The Rabbit of Seville

Chris Higgins
Vimeo / TravisD
Vimeo / TravisD / Vimeo / TravisD

It's Sunday, it's springtime — why not enjoy a classic cartoon with me?

The Rabbit of Seville was released in December of 1950, and went on to become one of the best-loved cartoons of all time (it was voted twelfth of the top 50 in a 1994 poll). Director Chuck Jones and writer Michael Maltese draw on Rossini's opera The Barber of Seville for inspiration, playing six minutes of Rossini's opera while Bugs Bunny and Elmer Fudd do battle onstage at the Hollywood Bowl, occasionally even singing along. It's a classic Bugs-and-Elmer routine, complete with Bugs dressing up as a lady (how did that ever work?!), lots of cartoon violence, and jokes galore.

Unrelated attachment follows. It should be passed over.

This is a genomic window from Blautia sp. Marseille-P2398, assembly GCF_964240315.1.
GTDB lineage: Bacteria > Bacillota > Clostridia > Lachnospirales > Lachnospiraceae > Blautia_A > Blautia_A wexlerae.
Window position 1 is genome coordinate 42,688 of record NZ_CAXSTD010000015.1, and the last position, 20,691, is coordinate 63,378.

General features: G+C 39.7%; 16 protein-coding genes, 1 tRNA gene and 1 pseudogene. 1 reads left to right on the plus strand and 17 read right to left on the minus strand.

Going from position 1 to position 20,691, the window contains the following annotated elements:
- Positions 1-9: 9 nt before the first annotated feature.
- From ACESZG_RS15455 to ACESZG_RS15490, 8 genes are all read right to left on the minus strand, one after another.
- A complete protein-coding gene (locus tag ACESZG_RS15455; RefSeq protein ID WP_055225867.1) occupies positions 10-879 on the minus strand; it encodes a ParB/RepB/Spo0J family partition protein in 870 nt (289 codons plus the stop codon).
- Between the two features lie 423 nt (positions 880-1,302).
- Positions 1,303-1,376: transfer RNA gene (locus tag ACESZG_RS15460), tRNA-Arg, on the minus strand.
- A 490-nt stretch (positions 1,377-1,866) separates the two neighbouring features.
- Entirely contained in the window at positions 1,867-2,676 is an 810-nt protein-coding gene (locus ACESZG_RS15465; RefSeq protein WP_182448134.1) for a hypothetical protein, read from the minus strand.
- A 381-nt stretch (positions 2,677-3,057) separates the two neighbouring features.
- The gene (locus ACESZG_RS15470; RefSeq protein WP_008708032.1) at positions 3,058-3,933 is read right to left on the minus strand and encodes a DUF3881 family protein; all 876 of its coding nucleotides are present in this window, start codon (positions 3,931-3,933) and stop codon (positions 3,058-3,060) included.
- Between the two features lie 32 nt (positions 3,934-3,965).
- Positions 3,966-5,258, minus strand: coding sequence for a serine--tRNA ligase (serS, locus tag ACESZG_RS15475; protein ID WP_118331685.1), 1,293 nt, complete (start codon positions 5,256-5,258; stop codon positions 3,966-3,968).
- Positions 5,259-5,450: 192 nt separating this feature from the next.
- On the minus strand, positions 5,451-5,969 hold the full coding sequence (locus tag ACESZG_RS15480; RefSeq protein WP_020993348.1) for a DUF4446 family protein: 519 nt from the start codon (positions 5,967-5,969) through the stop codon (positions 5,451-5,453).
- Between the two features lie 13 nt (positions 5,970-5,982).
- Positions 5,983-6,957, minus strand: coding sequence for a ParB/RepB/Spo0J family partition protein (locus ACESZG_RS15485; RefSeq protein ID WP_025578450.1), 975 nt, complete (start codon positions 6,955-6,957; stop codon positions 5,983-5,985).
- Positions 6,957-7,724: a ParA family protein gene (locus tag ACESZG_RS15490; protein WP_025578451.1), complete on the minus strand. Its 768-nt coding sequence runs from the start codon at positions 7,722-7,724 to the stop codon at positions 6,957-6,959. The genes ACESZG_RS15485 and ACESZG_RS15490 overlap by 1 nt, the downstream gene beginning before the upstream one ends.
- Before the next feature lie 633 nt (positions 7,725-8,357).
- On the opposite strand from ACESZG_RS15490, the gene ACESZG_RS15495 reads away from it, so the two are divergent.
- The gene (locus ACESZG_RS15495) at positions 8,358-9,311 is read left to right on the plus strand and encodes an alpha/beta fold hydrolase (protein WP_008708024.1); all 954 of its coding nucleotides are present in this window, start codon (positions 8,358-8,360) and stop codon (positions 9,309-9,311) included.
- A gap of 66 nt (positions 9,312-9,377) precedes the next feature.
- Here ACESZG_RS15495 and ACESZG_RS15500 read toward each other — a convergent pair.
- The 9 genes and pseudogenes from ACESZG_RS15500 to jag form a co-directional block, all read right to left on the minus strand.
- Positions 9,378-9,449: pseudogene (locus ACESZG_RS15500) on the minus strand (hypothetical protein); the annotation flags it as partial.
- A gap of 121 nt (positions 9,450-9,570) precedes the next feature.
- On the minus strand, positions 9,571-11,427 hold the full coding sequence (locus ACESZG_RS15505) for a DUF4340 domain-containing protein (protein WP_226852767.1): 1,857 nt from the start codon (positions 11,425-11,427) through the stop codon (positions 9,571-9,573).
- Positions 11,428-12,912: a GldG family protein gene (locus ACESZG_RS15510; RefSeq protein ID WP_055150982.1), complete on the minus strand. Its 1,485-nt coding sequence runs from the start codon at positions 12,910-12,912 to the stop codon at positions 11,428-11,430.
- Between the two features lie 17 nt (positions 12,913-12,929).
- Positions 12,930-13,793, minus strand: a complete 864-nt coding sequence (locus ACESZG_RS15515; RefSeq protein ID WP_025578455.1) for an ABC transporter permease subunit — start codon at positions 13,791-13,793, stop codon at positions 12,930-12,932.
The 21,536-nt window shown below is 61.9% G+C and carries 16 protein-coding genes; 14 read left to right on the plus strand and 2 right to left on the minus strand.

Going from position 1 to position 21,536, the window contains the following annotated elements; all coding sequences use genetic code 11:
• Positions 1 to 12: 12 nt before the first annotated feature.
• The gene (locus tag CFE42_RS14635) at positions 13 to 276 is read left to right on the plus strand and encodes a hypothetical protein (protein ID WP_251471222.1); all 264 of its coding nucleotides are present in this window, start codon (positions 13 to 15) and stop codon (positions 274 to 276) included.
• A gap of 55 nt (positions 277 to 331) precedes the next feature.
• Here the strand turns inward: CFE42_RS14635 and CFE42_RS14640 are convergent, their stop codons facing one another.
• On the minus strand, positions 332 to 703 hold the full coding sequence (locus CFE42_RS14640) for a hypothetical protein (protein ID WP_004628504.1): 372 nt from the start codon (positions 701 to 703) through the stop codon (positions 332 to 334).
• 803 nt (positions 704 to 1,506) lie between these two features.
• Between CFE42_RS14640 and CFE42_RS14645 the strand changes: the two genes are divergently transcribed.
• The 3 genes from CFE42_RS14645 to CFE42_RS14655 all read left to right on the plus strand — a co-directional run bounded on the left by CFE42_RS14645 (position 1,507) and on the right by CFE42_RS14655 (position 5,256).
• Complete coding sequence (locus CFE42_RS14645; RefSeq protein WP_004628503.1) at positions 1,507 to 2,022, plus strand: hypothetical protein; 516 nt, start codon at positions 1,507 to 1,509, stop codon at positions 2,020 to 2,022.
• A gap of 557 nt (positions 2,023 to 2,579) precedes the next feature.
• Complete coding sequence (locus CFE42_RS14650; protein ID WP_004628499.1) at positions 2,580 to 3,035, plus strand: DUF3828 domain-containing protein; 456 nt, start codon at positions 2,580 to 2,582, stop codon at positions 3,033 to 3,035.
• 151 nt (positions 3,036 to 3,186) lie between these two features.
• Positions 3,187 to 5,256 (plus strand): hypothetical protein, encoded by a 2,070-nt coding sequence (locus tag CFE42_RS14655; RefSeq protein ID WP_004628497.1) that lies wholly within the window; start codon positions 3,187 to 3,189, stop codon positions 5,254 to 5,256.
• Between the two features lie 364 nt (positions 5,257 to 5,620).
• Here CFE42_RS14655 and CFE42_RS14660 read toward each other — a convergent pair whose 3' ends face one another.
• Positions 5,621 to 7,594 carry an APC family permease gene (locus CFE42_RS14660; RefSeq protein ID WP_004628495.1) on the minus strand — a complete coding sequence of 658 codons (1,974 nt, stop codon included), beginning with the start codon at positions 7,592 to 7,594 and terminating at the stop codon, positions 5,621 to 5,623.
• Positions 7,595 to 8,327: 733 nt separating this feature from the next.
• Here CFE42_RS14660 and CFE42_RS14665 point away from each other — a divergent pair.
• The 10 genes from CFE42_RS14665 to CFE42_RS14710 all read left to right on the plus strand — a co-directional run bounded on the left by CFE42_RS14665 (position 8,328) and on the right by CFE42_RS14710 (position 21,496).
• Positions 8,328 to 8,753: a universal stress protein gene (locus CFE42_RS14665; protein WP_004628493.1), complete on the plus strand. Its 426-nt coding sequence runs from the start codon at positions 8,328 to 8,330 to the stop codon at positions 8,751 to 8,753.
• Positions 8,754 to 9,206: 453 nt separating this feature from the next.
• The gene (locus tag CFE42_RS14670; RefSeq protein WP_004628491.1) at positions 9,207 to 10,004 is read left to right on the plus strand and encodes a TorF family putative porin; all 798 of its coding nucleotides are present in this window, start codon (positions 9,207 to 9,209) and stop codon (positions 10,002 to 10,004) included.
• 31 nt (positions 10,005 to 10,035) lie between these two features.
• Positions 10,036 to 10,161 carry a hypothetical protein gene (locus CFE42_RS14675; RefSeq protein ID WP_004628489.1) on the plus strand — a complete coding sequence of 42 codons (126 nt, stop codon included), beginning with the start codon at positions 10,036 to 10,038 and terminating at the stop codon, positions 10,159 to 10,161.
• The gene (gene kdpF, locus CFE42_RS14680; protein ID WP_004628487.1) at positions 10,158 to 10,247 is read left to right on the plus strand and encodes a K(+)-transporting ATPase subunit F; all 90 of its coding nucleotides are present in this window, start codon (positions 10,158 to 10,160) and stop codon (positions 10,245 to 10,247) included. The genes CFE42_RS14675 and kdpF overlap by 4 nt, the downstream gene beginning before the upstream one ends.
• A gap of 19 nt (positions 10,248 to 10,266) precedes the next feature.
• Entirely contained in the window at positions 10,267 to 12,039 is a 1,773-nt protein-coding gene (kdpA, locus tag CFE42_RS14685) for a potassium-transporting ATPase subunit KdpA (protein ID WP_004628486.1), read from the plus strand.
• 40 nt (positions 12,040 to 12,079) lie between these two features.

While you watch, note the number of fingers Bugs Bunny has. He's traditionally drawn with three fingers and a thumb on each hand, but in one shot at 6:17 (where he's "playing piano" on Elmer's head), Bugs suddenly has full human hands.

This wasn't the only time Chuck Jones worked with opera in a Bugs Bunny cartoon. Read D.B. Grady's Chuck Jones retrobituary for a snippet on Jones's use of Wagner in the classic What's Opera, Doc?